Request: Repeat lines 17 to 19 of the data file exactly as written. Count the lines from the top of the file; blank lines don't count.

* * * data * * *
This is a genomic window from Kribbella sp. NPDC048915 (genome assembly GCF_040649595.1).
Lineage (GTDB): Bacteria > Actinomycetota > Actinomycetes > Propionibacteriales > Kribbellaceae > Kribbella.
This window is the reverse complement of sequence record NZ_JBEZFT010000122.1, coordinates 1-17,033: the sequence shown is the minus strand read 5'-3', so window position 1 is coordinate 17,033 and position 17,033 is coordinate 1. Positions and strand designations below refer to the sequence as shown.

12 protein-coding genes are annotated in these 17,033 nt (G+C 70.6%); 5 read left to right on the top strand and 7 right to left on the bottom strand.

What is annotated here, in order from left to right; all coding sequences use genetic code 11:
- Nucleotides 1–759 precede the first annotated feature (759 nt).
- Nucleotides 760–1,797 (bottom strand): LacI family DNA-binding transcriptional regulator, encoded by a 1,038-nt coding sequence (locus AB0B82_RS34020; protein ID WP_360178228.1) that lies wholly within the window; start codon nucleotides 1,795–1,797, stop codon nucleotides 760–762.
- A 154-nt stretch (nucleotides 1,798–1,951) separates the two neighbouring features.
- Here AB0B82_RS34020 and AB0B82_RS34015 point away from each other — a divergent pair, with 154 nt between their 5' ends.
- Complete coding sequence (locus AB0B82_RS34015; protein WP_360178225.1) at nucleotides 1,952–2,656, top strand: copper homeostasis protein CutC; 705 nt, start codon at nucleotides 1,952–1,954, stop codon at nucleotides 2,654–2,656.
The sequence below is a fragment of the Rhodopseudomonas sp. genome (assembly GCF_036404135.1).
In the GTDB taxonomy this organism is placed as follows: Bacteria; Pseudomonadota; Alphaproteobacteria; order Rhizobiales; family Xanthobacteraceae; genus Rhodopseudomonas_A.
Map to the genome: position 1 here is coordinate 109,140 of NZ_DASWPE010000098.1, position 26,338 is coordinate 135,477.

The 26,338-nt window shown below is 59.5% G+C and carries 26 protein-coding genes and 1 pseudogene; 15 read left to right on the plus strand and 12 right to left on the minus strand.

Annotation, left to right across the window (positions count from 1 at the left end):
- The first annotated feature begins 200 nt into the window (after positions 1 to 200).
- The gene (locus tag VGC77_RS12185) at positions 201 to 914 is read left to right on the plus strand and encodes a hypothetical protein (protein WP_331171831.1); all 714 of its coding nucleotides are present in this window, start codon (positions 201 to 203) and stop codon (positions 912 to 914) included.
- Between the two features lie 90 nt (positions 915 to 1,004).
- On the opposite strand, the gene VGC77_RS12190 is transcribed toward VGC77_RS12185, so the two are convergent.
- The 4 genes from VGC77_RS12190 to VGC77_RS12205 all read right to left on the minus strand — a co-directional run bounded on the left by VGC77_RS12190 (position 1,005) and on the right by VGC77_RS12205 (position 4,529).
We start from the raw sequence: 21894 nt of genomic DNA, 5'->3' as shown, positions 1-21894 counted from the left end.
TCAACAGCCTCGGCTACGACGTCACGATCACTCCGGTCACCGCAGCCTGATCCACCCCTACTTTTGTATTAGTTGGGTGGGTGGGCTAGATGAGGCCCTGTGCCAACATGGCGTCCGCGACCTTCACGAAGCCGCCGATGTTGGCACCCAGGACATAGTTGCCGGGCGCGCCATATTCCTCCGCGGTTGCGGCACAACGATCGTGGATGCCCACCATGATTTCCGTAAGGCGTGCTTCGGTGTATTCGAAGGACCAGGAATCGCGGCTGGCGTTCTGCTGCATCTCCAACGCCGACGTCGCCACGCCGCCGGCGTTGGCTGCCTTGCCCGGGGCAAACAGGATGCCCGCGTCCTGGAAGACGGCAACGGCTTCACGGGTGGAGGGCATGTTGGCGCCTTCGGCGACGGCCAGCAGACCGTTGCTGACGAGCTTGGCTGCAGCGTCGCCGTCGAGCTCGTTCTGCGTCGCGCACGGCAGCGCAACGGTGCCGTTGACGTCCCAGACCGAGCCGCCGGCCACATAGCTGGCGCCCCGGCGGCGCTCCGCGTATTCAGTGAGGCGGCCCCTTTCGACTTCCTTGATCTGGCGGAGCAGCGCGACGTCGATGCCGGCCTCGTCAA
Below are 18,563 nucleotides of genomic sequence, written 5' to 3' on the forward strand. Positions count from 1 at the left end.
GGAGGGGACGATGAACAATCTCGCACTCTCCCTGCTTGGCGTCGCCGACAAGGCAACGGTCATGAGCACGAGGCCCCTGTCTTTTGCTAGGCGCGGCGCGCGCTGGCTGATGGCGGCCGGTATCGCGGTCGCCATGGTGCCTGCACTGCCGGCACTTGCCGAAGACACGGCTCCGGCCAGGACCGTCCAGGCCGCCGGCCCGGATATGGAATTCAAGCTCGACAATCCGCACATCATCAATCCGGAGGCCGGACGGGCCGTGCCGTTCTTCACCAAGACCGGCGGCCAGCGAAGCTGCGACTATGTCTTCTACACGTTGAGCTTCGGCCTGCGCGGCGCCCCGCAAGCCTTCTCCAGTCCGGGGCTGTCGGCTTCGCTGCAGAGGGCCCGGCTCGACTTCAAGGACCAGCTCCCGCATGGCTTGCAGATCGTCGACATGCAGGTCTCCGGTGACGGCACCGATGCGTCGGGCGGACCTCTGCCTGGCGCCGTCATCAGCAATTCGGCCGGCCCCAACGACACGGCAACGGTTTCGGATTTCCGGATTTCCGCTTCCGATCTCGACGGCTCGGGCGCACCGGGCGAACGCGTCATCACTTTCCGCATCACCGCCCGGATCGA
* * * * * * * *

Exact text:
- The gene (locus tag VGC77_RS12185) at positions 201 to 914 is read left to right on the plus strand and encodes a hypothetical protein (protein WP_331171831.1); all 714 of its coding nucleotides are present in this window, start codon (positions 201 to 203) and stop codon (positions 912 to 914) included.
- Between the two features lie 90 nt (positions 915 to 1,004).
- On the opposite strand, the gene VGC77_RS12190 is transcribed toward VGC77_RS12185, so the two are convergent.